Letters: For the UK, a slap in the face with a fish supper should have ended the negotiations

Letters to the Editor
·9-min read
Fishy choice: turbot was for dinner for Boris Johnson and the EU’s Ursula von der Leyen - ImageBROKER / Alamy Stock Photo
Fishy choice: turbot was for dinner for Boris Johnson and the EU’s Ursula von der Leyen - ImageBROKER / Alamy Stock Photo

SIR – It is clear that the EU does not want a deal. Serving a fish supper to the Prime Minister can be taken only as the diplomatic equivalent of a V-sign.

Let’s stop these pointless negotiations and play the EU and its members states at their own intransigent game. Let’s offer a large financial package to the car industry and subsidies to encourage them to on-shore their supply chains. Let’s reduce our rate of corporation tax and deliver free ports, to encourage international investment.

We should ensure the naval support is in place to assist UK fishing fleets in their own waters. As a starting point that should give the Germans, French and Irish food for thought.

Roger Gentry
Sutton-at-Hone, Kent


SIR – What on earth is the point of continuing the farce of the supposed negotiations for a Brexit trade deal?

The situation is clear: we’ve got our country back from the clutches of European bureaucrats and we mean to keep it. They, apparently, won’t accept our temerity in choosing to leave.

If Boris Johnson and the President of the European Commission couldn’t reach a decision over a three-hour dinner, then why persevere with the charade of yet more talks?

We’ve left. Get used to it, EU. No deal.

Clive Green

SIR – Our Prime Minister has failed to secure a deal with Europe. Now we, his people, do not feel safe and are not reassured about our future in these difficult times.

Penelope Whaley
Lowestoft, Suffolk


SIR – I am certainly not the only one to applaud Boris Johnson’s refusal to capitulate to the demands made by Michel Barnier, the EU negotiator. It was inevitable that the issues still being argued about now were those anticipated four and a half years ago.

These are the fundamental reasons that I and others voted for Brexit.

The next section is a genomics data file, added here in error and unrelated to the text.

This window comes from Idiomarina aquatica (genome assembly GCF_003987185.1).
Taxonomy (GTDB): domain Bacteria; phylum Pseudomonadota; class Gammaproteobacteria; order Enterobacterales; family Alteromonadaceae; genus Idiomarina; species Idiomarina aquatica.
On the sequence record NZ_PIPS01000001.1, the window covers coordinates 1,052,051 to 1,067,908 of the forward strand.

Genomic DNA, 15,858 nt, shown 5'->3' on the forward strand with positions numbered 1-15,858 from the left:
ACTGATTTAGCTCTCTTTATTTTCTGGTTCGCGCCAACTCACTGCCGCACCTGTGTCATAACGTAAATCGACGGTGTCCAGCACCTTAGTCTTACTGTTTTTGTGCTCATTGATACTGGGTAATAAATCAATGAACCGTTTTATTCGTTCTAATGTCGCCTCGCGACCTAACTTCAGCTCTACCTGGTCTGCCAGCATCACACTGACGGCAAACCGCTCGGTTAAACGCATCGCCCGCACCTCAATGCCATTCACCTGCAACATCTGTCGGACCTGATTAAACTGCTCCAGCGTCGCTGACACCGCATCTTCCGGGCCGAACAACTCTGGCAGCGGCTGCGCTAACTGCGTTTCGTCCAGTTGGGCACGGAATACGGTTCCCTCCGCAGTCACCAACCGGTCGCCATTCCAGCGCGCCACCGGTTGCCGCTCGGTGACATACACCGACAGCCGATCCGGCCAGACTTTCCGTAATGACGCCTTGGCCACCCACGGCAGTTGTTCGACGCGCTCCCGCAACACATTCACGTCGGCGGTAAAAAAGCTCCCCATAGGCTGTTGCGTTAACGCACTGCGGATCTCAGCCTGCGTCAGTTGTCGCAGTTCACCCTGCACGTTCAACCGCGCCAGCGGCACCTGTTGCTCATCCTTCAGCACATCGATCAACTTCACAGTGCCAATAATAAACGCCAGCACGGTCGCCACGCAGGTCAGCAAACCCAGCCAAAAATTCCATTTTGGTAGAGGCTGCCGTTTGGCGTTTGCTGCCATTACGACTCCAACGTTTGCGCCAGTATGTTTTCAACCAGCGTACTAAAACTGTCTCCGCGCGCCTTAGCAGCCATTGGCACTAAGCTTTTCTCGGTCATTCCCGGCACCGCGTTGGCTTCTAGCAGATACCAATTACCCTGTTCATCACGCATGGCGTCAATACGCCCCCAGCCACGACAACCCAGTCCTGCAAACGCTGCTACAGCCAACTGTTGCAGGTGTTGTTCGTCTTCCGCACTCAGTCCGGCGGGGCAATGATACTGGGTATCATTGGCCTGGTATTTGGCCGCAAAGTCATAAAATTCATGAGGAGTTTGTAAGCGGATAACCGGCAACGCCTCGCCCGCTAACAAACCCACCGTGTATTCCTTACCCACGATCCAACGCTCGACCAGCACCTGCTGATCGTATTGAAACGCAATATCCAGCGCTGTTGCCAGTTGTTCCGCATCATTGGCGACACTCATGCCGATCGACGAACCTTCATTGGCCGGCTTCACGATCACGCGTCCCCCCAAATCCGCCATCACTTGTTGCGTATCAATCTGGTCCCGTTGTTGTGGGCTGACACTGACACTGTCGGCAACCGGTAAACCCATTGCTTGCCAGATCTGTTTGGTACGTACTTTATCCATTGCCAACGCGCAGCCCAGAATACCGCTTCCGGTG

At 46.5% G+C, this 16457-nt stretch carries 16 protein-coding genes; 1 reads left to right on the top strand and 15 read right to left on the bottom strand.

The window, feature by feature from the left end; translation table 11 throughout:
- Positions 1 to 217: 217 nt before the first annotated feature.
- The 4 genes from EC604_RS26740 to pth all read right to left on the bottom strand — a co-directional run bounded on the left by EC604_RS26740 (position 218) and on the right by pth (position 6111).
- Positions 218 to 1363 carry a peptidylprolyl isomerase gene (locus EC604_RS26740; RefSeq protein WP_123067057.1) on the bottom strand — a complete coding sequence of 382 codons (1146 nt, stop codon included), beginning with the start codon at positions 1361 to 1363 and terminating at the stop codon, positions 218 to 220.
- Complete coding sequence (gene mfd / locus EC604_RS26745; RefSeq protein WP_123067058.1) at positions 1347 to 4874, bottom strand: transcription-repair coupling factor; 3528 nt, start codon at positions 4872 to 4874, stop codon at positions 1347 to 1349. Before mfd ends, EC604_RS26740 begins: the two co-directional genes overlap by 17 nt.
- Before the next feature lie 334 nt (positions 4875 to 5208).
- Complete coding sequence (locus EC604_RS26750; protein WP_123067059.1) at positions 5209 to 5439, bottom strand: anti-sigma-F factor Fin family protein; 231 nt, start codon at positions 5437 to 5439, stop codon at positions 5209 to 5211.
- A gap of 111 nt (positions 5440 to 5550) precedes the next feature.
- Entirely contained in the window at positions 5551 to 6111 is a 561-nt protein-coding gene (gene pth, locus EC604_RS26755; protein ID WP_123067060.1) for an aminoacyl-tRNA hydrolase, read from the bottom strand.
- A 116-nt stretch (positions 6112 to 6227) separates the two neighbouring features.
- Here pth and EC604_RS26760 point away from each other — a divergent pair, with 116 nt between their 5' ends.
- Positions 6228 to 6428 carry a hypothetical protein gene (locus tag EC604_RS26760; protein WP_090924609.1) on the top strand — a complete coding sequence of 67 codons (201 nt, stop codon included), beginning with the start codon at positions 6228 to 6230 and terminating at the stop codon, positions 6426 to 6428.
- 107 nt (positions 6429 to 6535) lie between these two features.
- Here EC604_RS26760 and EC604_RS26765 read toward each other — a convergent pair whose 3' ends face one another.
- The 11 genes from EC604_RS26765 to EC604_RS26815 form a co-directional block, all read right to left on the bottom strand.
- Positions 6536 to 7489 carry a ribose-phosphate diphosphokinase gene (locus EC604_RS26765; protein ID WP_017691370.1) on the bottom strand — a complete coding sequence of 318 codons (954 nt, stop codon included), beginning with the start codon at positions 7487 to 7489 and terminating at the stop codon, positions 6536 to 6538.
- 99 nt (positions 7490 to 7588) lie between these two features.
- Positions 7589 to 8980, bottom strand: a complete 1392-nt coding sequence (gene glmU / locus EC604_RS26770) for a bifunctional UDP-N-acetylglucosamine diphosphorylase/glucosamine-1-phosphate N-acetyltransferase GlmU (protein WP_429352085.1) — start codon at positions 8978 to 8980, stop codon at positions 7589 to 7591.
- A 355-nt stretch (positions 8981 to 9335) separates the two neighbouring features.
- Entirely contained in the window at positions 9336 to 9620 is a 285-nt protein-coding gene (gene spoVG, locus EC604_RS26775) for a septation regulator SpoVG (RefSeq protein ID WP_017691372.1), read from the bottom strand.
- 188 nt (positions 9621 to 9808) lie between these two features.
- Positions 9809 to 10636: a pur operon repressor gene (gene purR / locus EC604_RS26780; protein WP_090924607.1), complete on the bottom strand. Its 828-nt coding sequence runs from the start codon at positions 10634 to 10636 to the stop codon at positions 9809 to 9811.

It only takes one of the remaining members of the EEC to scupper any deal. Unfortunately, Mr Johnson has to go through this charade to satisfy the Remainers that he did everything possible to come to an agreement.

President Emmanuel Macron is merely emulating his predecessor de Gaulle. I only wish the French had persisted in their “non” with Edward Heath.

Neville Dickinson
Morpeth, Northumberland


SIR – Mr Macron is the only head of state among the 27 EU members to criticise the UK continually and interfere in negotiations. The most intransigent member has nominated himself as the dominant representative.

Boris Johnson wanted to speak to him directly. This was met with a "non". He was told that Michel Barnier is the only representative of EU members – a fact largely respected by the rest of the bloc. It’s hard to expect any progress unless we can see the whites of the eyes of the true protagonist.

Cameron Morice
Reading, Berkshire

SIR – The Prime Minister would have gained in stature and in support from the UK population if, on Wednesday night, he had ended the talks with the EU, closed the negotiations and returned to London.

The conventional three-hour meal to agree further talks made the UK the supplicant not the decider.

The decision has already been made. Leave and leave now.

M H Sobey
Dartmouth, Devon


SIR – EU negotiators have stupidly acted in the worst interests of Europe.

Nobody needs the restrictions they have attempted to impose on the United Kingdom. Free trade between our countries has worked well over the past 45 years and can continue without the useless EU negotiators’ attempts to disrupt it.

Derek Godfrey
Holt, Norfolk


SIR – Despite his rousing rhetoric, the Prime Minister will know it is impossible both to get a deal and to retain total sovereignty. Now is the time for him to deploy his skill as a statesman to concede the minimum sovereignty to achieve a famous deal.

Brian Whittingham

SIR – If we come to agree with the EU on a level playing field, will the EU then raise its standards to ours in areas such as maternity leave, minimum wage and animal welfare?

J D Morgan
Beaconsfield, Buckinghamshire


SIR – I wish the Prime Minister would stop using the phrase “our friends in the EU”. Clearly they are not.

Tony Gammon
Sturry, Kent


SIR – The boss of Tesco’s should desist from his Brexit fear-mongering about the cost of brie. Somerset brie is just as good, and has a much lower carbon footprint than imported cheese.

John Barratt
Long Ashton, Somerset

New Year granny

SIR – Those who wish to protect their parents or grandparents from infection are best advised to isolate for 14 days before meeting them. Since children cannot isolate before schools close, for most families this means a 14-day period from December 18. Therefore the safest time to visit is a week after Christmas, on January 1 2021.

Michael Clark
Barrington, Cambridgeshire

SIR – If the 10,000 people believed to have caught Covid-19 while in NHS hospitals (report, December 10) had been victims of a public limited company, there would have been a police investigation and possible manslaughter charges. I am guessing that, in this case, nothing will happen.